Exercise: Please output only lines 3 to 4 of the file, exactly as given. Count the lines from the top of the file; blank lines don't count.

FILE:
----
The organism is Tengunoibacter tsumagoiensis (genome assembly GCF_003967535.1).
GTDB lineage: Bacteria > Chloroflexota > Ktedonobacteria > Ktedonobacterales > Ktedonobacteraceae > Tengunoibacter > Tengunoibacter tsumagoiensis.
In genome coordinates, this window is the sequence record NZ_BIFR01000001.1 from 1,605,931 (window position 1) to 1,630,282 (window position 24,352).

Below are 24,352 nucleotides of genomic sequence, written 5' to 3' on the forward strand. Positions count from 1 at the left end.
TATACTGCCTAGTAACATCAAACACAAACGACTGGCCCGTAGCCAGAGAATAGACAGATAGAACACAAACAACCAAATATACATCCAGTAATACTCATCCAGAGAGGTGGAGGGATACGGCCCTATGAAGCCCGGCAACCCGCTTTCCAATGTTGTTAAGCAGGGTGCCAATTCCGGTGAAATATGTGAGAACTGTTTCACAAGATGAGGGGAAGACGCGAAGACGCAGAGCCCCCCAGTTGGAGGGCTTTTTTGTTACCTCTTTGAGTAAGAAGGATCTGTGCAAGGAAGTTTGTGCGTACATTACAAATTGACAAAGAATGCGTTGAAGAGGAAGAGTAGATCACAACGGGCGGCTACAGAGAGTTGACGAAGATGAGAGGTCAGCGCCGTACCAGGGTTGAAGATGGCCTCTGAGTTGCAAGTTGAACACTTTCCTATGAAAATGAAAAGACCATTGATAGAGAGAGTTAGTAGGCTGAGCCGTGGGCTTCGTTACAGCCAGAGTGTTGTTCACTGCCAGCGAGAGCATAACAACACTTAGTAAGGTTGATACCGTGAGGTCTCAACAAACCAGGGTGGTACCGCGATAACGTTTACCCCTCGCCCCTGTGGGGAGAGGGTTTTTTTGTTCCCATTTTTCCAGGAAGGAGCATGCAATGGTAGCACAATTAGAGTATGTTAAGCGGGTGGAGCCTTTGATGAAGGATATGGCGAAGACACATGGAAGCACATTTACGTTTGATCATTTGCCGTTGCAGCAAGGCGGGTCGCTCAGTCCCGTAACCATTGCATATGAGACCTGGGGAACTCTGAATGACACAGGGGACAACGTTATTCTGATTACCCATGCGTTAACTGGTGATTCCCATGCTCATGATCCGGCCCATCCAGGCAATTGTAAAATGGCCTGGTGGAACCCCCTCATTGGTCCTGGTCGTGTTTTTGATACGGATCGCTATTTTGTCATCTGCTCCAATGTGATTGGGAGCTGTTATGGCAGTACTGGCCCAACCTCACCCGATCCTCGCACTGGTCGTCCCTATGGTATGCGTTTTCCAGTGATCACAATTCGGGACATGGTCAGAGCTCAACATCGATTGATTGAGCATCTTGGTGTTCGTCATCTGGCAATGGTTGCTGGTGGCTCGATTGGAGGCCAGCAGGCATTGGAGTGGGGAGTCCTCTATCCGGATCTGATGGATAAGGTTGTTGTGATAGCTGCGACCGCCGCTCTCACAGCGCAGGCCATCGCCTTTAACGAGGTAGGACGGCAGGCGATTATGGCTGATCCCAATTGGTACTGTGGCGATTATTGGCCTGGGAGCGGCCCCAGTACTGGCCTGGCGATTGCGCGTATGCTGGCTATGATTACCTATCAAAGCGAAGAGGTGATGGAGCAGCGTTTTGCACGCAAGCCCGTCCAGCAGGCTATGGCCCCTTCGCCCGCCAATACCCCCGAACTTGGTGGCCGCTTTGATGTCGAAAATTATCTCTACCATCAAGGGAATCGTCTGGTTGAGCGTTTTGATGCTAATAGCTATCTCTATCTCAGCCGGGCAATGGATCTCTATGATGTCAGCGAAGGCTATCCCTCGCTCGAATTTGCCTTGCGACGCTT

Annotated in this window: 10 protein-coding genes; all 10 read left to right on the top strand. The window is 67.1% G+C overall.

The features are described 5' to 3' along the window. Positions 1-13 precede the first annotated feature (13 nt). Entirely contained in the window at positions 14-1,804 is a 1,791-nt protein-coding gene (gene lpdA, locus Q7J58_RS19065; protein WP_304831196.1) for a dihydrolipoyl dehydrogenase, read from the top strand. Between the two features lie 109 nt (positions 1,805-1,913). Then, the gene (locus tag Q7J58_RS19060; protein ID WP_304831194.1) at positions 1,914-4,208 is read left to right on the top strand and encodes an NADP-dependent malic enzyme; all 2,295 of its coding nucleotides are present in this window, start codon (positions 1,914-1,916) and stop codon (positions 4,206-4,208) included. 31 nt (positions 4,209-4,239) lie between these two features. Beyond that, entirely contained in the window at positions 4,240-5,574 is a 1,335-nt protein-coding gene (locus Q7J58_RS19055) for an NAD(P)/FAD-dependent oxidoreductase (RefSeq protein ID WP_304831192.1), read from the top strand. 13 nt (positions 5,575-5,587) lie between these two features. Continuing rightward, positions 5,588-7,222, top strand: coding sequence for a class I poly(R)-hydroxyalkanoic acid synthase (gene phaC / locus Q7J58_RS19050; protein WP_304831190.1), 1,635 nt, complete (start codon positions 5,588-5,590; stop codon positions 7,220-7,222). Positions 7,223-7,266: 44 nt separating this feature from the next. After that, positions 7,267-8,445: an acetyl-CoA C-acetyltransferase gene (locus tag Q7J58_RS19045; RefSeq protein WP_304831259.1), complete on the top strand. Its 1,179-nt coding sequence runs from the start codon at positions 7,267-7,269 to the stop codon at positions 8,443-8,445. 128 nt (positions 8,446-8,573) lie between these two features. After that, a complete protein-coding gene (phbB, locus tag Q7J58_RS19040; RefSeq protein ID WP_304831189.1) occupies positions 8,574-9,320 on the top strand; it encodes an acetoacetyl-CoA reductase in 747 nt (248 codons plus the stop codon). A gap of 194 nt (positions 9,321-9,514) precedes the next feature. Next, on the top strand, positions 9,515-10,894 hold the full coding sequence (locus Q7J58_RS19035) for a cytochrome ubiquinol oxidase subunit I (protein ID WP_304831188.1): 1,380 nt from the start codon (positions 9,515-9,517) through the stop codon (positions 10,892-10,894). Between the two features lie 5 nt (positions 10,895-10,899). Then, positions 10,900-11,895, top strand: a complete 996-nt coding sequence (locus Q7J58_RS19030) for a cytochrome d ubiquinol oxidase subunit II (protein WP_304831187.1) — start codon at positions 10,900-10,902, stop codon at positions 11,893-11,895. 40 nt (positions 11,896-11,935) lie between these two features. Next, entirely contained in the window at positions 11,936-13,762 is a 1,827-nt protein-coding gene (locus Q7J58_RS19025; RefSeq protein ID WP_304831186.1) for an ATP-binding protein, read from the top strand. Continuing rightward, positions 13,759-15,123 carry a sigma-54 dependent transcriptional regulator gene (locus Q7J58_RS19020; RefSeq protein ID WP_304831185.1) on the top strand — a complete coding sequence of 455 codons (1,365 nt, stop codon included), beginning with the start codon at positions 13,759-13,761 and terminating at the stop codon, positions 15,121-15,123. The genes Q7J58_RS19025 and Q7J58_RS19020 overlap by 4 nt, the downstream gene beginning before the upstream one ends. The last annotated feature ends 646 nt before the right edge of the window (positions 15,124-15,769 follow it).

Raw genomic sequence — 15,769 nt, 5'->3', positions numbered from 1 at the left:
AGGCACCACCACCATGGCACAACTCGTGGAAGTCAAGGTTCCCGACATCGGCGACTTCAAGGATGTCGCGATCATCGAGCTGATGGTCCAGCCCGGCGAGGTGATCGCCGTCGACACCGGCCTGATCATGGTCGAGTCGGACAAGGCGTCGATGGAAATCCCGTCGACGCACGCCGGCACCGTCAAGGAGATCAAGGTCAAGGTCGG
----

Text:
In genome coordinates, this window is the sequence record NZ_BIFR01000001.1 from 1,605,931 (window position 1) to 1,630,282 (window position 24,352).

Below are 24,352 nucleotides of genomic sequence, written 5' to 3' on the forward strand. Positions count from 1 at the left end.